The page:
Mega-drought expected to continue in western Colorado and across the west for years, scientists say – Greeley Tribune

Not only is the American West the driest in more than a millennium, but the mega-drought is likely to continue for years, diminishing Colorado’s already inadequate water supply and increasing the risk of wildfires. , according to climatologists.

According to a study published this week in the scientific journal Nature Climate Change, the current 22-year mega-drought in the West has surpassed the mega-drought of the late 1500s, previously considered the worst on record. Moreover, about 42% of the severity of this mega-drought can be attributed to human-caused climate change.

Soil moisture, rising temperatures and climate modeling show a 94% chance the drought will continue for a 23rd year, said Jason Smerdon, a climatologist at the Lamont-Doherty Earth Observatory in the United States. ‘Columbia University.

And there’s a 75% chance the mega-drought will continue into its 30th year in 2029, said Smerdon, also a co-author of the study.

The study focuses primarily on conditions west of the continental divide, said Russ Schumacher, director of the Colorado Climate Center. But these conditions also affect life on the Front Range.

Snow and precipitation can fluctuate over wet and dry months or years, Schumacher said, and as temperatures rise, more moisture than normal is lost due to evaporation.

“The situation becomes very concerning if you have a lot of dry years and likewise the rainfall and the snowpack that we are getting doesn’t go as far as it used to,” Schumacher said.

The likely ongoing dry spell comes at a time when the Colorado River, which supplies water to about 35 million people, and reservoirs along the waterway are at record highs, Smerdon said.

Currently, no part of Colorado is untouched by water scarcity, according to data released Thursday by the National Drought Mitigation Center. The vast majority of the state is currently considered “abnormally dry” or in various stages of “moderate” or “severe” drought. About 9% of the state’s land is considered to be in “extreme” drought, according to the data.

Additionally, snowpack levels for the majority of the state are below normal levels for this time of year, according to data released Wednesday by the U.S. Department of Agriculture’s Natural Resources Conservation Service. . Continued, above-average snowfall and precipitation is needed through spring to recharge the state’s parched soils and streams, experts have repeatedly told the Denver Post.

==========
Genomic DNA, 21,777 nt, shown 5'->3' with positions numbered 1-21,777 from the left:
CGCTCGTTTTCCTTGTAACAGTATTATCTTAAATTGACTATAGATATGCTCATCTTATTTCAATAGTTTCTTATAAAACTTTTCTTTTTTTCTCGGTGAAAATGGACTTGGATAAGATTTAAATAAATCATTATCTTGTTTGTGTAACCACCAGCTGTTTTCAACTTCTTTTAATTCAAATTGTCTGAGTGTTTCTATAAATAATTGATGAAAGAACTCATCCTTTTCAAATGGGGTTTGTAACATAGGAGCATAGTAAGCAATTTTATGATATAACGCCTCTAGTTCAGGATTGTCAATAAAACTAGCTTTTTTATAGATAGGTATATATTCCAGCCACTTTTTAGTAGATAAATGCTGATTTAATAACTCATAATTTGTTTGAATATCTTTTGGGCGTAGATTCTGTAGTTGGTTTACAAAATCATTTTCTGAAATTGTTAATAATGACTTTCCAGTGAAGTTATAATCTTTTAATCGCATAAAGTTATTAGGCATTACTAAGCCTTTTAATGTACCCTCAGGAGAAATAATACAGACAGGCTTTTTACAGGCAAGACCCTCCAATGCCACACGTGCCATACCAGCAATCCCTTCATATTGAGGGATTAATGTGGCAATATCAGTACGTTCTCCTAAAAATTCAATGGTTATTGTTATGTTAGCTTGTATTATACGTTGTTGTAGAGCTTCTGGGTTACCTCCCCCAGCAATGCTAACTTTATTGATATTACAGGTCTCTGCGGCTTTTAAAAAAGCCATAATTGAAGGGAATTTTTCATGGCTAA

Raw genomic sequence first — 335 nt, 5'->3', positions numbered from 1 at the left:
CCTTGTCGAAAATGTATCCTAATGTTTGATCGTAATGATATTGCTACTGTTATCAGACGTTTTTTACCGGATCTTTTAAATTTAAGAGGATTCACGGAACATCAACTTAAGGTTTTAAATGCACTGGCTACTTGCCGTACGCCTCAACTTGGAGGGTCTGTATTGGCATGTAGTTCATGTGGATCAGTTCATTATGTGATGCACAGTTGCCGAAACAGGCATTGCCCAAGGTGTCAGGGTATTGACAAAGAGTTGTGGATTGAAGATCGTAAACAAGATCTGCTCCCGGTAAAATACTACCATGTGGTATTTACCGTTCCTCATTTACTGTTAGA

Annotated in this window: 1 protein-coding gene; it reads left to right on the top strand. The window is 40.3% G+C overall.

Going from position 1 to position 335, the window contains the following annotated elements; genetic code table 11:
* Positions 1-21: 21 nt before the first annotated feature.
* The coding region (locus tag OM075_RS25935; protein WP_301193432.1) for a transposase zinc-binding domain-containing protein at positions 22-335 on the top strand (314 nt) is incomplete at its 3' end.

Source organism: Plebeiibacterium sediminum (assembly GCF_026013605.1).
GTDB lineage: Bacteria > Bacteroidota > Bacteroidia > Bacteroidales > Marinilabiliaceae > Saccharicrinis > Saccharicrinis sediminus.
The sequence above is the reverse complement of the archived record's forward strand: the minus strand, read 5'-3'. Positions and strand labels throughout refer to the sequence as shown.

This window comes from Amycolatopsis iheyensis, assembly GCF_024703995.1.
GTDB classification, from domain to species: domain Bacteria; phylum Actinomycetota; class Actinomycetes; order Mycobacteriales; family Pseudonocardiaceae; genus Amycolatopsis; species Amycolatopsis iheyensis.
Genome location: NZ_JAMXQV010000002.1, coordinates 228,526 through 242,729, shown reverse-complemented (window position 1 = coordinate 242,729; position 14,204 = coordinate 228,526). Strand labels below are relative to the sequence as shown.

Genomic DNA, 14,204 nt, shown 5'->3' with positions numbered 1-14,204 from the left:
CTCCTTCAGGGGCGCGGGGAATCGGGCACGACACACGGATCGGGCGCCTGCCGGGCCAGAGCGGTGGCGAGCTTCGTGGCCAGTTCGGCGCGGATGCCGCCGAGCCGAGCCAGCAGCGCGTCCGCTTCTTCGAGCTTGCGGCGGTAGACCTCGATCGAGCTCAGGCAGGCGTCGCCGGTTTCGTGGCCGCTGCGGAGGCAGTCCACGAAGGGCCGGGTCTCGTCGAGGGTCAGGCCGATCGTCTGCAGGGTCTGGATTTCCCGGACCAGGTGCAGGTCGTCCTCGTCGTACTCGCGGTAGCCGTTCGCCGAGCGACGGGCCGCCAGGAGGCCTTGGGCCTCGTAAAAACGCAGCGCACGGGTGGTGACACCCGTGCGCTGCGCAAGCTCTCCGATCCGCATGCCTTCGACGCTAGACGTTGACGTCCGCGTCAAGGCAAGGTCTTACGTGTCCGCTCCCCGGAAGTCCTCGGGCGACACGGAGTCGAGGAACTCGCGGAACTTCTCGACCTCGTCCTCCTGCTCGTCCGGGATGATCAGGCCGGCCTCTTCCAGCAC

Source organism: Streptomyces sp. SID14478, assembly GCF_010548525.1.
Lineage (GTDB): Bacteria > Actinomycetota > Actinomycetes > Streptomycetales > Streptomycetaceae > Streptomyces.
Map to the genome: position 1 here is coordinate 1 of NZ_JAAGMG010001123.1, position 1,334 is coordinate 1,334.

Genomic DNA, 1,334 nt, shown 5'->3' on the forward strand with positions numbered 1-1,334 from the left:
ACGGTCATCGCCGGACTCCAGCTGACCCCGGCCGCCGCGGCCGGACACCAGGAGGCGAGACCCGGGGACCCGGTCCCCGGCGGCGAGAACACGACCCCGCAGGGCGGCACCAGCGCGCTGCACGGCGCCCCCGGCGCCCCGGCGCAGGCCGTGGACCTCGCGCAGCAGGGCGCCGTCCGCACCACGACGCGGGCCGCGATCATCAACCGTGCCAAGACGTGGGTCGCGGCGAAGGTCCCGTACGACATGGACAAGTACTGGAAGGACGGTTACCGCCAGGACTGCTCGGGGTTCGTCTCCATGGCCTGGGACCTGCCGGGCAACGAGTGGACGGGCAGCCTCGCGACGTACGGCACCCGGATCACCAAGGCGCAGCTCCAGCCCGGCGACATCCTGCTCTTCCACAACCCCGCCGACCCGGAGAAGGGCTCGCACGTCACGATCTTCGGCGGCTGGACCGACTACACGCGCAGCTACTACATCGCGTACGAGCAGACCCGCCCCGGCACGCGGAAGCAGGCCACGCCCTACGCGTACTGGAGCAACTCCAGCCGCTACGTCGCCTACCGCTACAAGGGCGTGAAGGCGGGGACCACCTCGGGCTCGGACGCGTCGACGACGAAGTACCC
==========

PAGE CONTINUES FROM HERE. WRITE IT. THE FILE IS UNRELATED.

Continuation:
Schumacher said more snowfall is forecast for western Colorado next week, but probably not enough.

“February and March are key times to build that snowpack,” he said. “And unless it’s these really big storms like the ones we had in December, things are definitely not as good as they were a month ago.”

In 2020, Hirakata Farms made the decision not to plan on 30% of its available land due to drought. A Hirakata Farms field is pictured September 23, 2020 in Rocky Ford.

Continued lack of water in the future would also mean an increased risk of forest dieback, wildfires, insect outbreaks and other environmental consequences, Smerdon said. Agriculture, tourism and other parts of the economy would also suffer, although the societal implications are difficult to predict, he said.

“We know what happens when we warm up the climate,” Smerdon said. “What we don’t know is what happens when we warm people up.”

The Nature Climate Change study, which looked at soil moisture and data collected from tree rings, showed severe mega-droughts have occurred throughout Earth’s history, Smerdon said. , but human development and the outpouring of greenhouse gas emissions have compounded the effects of these natural droughts.

“It would have been a dry period, with no human influence, but it wouldn’t have been as severe, as long, or as evenly widespread in the southwest,” Smerdon said.

Unless humans take action to stop dumping greenhouse gases into the atmosphere, the effects of climate change are likely to worsen, he said.

“If you’re in a hole, stop digging,” Smerdon said. “We absolutely have to reverse the trend.

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